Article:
How much house you can afford goes far beyond just the monthly mortgage payment. You’ll need a big chunk of cash to pay upfront closing costs and a down payment. Closing costs include all fees associated with processing the mortgage and average 3% to 6% of the purchase price. A healthy down payment will be 20% of the home’s value, though it is possible to buy a home with a smaller down payment, especially for certain types of loans. Add it all up and you’re looking at bringing tens of thousands of dollars to the table when you buy a home.
But don’t let that number deter you from making home ownership a reality. There are ways to bring it down. There are local and regional programs that offer closing cost and down payment assistance for qualified buyers, usually first-time homeowners or buyers with low-to-moderate income.
This assistance usually is in the form of a grant, low or no-interest loan, or a forgivable loan. Down payment assistance programs are great for preventing a buyer from having to use all of their cash to get into a home, Moss says. This helps the borrower keep money in savings so they’re better prepared for emergencies and the extra expenses of homeownership.
Get Preapproved for a Mortgage
Getting preapproved for a mortgage gives you a good idea of how much you can borrow and shows sellers you are a qualified buyer. To get a preapproval, a lender will check your credit score and proof of your income, assets, and employment. Even though a preapproval letter doesn’t guarantee you’ll qualify for financing, it shows the seller you have your finances in a place to pass an initial cursory examination from a lender.
Most preapproval letters are valid for 60-90 days, and when it comes time to apply for a mortgage all of your information will need to be reverified. Also, don’t confuse preapproval with prequalification. A prequalification is a quick estimate of what you can borrow based on the numbers you share and doesn’t require any documentation. So it’s less rigorous than a preapproval and carries less weight.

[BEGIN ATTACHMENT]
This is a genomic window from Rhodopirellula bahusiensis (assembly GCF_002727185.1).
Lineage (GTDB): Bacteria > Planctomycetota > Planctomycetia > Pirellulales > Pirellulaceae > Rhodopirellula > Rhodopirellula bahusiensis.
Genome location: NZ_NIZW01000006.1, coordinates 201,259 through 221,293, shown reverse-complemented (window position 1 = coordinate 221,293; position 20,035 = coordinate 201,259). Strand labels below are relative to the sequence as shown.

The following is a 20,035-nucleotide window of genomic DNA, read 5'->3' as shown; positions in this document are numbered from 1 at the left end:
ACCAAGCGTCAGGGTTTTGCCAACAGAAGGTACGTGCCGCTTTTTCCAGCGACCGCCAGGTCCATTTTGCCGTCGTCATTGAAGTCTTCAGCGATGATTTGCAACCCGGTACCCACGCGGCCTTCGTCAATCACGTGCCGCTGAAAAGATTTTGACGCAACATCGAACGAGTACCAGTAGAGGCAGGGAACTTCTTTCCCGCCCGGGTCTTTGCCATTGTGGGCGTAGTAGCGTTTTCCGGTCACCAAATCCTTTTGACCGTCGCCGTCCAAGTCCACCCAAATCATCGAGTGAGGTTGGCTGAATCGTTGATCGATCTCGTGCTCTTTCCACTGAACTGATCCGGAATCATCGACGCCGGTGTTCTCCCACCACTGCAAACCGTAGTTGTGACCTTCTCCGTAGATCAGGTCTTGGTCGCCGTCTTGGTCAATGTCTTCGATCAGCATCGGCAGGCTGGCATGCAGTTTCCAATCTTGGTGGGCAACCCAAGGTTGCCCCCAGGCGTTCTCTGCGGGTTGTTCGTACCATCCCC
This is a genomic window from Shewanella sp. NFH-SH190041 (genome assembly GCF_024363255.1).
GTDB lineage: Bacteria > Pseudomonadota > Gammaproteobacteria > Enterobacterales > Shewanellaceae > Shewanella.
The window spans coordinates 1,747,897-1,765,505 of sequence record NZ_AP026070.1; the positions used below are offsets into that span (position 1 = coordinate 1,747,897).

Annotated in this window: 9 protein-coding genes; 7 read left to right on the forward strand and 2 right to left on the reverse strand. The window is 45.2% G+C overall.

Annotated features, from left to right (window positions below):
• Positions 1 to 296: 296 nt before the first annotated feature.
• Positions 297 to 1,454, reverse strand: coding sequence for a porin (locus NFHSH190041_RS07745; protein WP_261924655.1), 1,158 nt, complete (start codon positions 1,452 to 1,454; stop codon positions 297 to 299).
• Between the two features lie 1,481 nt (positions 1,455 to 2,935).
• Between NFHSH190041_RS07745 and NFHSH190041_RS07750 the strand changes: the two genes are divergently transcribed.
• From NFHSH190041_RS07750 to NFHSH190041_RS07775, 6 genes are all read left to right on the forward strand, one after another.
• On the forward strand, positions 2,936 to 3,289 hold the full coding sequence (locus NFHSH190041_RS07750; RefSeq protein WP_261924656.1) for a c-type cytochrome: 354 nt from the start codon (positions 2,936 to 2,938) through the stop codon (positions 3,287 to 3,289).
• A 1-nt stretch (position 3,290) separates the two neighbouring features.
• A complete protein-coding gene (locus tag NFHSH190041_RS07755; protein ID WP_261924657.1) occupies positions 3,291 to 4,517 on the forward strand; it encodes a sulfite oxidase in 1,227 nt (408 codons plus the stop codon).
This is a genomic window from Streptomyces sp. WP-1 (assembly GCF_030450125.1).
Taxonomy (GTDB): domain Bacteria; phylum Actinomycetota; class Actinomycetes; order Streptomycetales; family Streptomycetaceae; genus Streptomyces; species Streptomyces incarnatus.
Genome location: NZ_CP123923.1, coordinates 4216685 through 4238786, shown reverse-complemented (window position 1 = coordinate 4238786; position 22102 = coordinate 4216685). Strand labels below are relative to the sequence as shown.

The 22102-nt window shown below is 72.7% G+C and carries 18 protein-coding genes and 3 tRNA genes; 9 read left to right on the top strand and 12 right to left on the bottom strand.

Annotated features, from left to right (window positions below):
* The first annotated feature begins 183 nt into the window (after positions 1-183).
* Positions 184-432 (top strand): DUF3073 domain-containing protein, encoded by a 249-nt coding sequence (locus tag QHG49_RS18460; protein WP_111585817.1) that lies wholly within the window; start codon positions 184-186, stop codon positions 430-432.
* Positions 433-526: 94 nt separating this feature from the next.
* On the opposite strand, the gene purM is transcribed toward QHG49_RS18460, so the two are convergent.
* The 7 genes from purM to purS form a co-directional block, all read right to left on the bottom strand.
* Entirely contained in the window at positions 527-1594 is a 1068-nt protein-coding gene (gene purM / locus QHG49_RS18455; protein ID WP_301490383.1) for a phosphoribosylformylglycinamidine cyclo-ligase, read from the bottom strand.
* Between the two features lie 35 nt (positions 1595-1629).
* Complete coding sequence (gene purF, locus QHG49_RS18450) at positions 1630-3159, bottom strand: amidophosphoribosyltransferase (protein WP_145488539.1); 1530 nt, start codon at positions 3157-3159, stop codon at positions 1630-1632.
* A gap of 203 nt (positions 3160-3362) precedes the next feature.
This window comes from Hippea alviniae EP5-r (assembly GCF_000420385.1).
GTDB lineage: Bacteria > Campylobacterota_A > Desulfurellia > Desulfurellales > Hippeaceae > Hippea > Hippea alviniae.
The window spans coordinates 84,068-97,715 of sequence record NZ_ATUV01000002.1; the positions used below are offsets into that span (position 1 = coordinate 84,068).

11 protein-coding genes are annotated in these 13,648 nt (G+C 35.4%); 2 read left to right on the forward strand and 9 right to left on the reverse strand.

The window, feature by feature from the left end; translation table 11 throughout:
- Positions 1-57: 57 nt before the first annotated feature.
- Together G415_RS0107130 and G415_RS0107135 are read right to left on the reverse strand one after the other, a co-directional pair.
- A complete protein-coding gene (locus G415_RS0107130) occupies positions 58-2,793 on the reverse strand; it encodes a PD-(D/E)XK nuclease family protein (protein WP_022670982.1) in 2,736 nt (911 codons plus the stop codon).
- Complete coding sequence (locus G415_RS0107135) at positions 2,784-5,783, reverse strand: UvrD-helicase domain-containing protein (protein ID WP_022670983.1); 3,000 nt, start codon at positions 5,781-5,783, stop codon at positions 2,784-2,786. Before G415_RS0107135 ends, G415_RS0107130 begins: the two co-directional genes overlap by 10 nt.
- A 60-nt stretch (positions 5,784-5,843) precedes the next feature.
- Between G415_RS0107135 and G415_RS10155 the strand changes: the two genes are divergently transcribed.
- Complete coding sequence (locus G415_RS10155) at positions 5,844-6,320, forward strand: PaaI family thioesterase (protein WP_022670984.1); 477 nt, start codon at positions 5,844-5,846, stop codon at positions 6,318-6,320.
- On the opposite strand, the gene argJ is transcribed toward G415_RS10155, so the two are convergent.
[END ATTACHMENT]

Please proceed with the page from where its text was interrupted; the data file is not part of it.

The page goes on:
Choose the Right Mortgage and Lender for You
When looking for a mortgage it’s a good idea to shop around to compare rates and fees for 2 to 3 lenders. When you submit a mortgage application, the lender is required to give you what is known as a loan estimate within three business days. Every loan estimate contains the same information, so it’s easy to compare not only interest rates, but also the upfront fees you’ll need to pay. Once you have several loan estimates in hand, you can compare and even use the different offers to negotiate with the lenders for better rates or fees.
You should also understand how different types of mortgages affect your situation. Depending on what mortgage you choose, you can have a different down payment requirement. And mortgages have different repayment terms, which impact the size of your monthly payment, and how much interest you’ll pay over the life of the loan.
It’s also important to understand the different mortgage terms when you’re shopping for a mortgage lender. The term is the amount of time the loan is repaid over typical mortgage terms are 10, 15, and 30 years. This has a big impact on your monthly payment and how much interest you pay over the life of the loan. A longer loan will have smaller monthly payments, because the purchase amount is spread out over a longer period of time. A shorter-term loan will save you money on interest. This is because shorter loans usually have lower interest rates, and you’re paying the loan off in a shorter amount of time.
To understand how different terms impact your bottom line, use our mortgage calculator to see how the monthly payment and the total interest you’ll pay changes.
Adjustable rate vs. fixed rate
Mortgages also come with a variety of other things to consider. There are fixed-rate loans, which have the same interest for the duration of the mortgage. And then there are adjustable rate mortgages, which have an interest rate that changes with market conditions after a set number of years.